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I'm using Microsoft WebTest and want to be able to do something similar to NUnit's Assert.Fail(). The best i have come up with is to throw new webTestException() but this shows in the test results as an Error rather than a Failure.

Other than reflecting on the WebTest to set a private member variable to indicate the failure, is there something I've missed?

EDIT: I have also used the Assert.Fail() method, but this still shows up as an error rather than a failure when used from within WebTest, and the Outcome property is read-only (has no public setter).

EDIT: well now I'm really stumped. I used reflection to set the Outcome property to Failed but the test still passes!

Here's the code that sets the Oucome to failed:

public static class WebTestExtensions
    public static void Fail(this WebTest test)
        var method = test.GetType().GetMethod("set_Outcome", BindingFlags.NonPublic | BindingFlags.Instance);
        method.Invoke(test, new object[] {Outcome.Fail});

and here's the code that I'm trying to fail:

    public override IEnumerator<WebTestRequest> GetRequestEnumerator()
        yield return new WebTestRequest("http://google.com");

Outcome is getting set to Oucome.Fail but apparently the WebTest framework doesn't really use this to determine test pass/fail results.

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7 Answers 7

Set the Outcome property to Fail:

Outcome = Outcome.Fail;

There's also an Assert.Fail() in the Microsoft.VisualStudio.QualityTools.UnitTestFramework assembly.

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Should have been clearer... I had already tried both of these. (edited question to reflect this) –  craigb Oct 22 '08 at 14:08
[Microsoft.VisualStudio.QualityTools.WebTestFramework, Version=] Microsoft.VisualStudio.TestTools.WebTesting.WebTest.set_Outcome(Microsoft.Visual‌​Studio.TestTools.WebTesting.Outcome value) is public –  Mark Cidade Oct 22 '08 at 14:20
Not according to the dll I'm using. Oucome is a public getter, but there's no public setter. I used reflection to cal the set_Outcome (which is private) but it still has no effect on the test result (i.e. it till does not Fail) –  craigb Oct 23 '08 at 1:16

The Outcome property will set the public at vsts 2010 :-)

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How about:


I haven't verified it, so it's possible it'd get reported as an error just like Assert.Fail(), and I agree it's a hack. But since Assert.Fail() doesn't seem to work the way you expect it to, and neither does setting Outcome, I don't see another choice.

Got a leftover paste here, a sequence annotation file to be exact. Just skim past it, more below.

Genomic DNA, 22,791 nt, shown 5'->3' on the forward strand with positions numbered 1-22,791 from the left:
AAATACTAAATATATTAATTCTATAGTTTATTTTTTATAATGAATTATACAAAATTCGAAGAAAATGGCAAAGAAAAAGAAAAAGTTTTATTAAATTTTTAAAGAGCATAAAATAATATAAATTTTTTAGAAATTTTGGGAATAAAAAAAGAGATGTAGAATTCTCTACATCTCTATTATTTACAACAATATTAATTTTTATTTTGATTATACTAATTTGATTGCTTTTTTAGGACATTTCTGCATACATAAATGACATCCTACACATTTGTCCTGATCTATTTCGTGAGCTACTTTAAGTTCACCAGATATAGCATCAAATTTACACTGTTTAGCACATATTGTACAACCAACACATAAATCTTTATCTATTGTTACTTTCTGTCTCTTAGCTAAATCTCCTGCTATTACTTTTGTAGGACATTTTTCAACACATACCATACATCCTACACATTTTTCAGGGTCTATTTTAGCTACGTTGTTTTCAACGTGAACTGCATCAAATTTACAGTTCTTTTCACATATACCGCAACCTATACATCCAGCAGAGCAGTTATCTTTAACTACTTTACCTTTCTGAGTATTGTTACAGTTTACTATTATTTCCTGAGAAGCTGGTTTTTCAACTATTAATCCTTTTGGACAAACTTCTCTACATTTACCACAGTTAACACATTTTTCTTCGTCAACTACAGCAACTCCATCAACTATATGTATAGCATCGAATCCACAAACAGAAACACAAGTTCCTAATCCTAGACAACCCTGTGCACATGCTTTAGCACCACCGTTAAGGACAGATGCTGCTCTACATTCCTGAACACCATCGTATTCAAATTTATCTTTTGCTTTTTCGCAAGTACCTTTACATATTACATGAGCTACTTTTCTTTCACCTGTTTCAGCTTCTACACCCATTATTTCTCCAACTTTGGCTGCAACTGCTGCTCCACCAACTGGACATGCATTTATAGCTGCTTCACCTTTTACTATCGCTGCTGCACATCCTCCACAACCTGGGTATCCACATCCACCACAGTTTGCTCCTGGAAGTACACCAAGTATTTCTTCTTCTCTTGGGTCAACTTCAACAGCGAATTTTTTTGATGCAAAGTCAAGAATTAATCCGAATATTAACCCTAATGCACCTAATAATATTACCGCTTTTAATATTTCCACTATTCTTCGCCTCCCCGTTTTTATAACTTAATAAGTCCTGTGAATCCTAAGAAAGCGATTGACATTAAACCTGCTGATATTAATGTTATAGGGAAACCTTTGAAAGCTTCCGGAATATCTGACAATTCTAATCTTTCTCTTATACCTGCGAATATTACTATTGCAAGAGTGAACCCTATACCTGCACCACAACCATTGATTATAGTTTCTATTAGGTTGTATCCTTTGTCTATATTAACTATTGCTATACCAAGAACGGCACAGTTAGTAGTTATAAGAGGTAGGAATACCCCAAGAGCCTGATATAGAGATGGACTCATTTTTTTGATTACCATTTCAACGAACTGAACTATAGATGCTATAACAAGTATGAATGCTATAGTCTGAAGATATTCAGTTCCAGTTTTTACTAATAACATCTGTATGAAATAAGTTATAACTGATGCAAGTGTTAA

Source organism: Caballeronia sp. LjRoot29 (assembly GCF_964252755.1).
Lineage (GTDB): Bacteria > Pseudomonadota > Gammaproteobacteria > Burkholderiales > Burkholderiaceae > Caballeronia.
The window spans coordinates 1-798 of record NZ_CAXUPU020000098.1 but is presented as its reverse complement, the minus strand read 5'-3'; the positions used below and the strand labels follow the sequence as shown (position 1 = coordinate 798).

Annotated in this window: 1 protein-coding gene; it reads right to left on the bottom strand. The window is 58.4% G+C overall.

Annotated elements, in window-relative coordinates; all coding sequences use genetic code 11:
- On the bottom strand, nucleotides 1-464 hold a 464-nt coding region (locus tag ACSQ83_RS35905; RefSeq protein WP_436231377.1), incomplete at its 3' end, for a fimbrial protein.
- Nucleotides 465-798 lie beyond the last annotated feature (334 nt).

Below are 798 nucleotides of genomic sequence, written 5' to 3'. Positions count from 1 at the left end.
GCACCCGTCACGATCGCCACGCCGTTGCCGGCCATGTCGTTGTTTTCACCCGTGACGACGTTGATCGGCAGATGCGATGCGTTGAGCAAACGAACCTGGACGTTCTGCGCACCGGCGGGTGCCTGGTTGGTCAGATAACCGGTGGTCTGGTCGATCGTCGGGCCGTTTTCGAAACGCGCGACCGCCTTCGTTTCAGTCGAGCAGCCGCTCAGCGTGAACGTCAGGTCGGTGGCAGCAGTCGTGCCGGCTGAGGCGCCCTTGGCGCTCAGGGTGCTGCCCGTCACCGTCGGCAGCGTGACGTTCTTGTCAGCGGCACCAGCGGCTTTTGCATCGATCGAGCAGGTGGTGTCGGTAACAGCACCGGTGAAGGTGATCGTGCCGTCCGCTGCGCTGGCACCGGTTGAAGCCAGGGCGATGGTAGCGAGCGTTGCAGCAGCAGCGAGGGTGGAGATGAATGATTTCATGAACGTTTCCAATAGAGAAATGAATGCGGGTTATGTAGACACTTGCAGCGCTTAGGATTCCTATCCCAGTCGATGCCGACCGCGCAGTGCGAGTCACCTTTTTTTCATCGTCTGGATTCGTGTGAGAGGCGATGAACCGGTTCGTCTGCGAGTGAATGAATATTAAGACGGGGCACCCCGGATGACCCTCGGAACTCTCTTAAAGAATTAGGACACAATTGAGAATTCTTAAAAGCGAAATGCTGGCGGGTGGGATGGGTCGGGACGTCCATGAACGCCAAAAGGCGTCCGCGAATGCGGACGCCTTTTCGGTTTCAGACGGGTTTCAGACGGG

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You make a test always fail by adding a validation rule that always fails. For example, you could write a fail validation rule like this:

public class FailValidationRule : ValidationRule
    public override void Validate(object sender, ValidationEventArgs e)
        e.IsValid = false;

Then attach the new validation rule you your webtest's ValidateResponse event, like so:

public class CodedWebTest : WebTest
    public override IEnumerator<WebTestRequest> GetRequestEnumerator()
        WebTestRequest request1 = new WebTestRequest("http://www.google.com");
        FailValidationRule failValidation = new FailValidationRule();
        request1.ValidateResponse += new EventHandler<ValidationEventArgs>(failValidation.Validate);
        yield return request1;
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A solution that would work in declarative tests (as well as coded) is:

  • write a Validation Rule that fails when a certain Context Parameter (e.g. 'FAIL') is present in the Context
  • when you want to trigger the failure, set the Context Parameter and call WebTest.Stop()
  • add the Validation Rule as a WebTest-level rule (not request-level) so that it runs on all requests

I think that's as concise as it can be done.

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First off, I'm working with VB.net, but I also tried to set the outcome to fail before finding out it does not work (which brought me here).

I finally managed to do it by just throwing an exception :

Public Overrides Sub PostRequest(ByVal sender As Object, ByVal e As PostRequestEventArgs)

    If YourTest = True Then

        Throw New WebTestException("My test Failed")

    End If

    MyBase.PostRequest(sender, e)

  End Sub

I know this topic is old but I hope it helps someone anyway :)

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Set the value of Outcome in the PostWebTest event handler.

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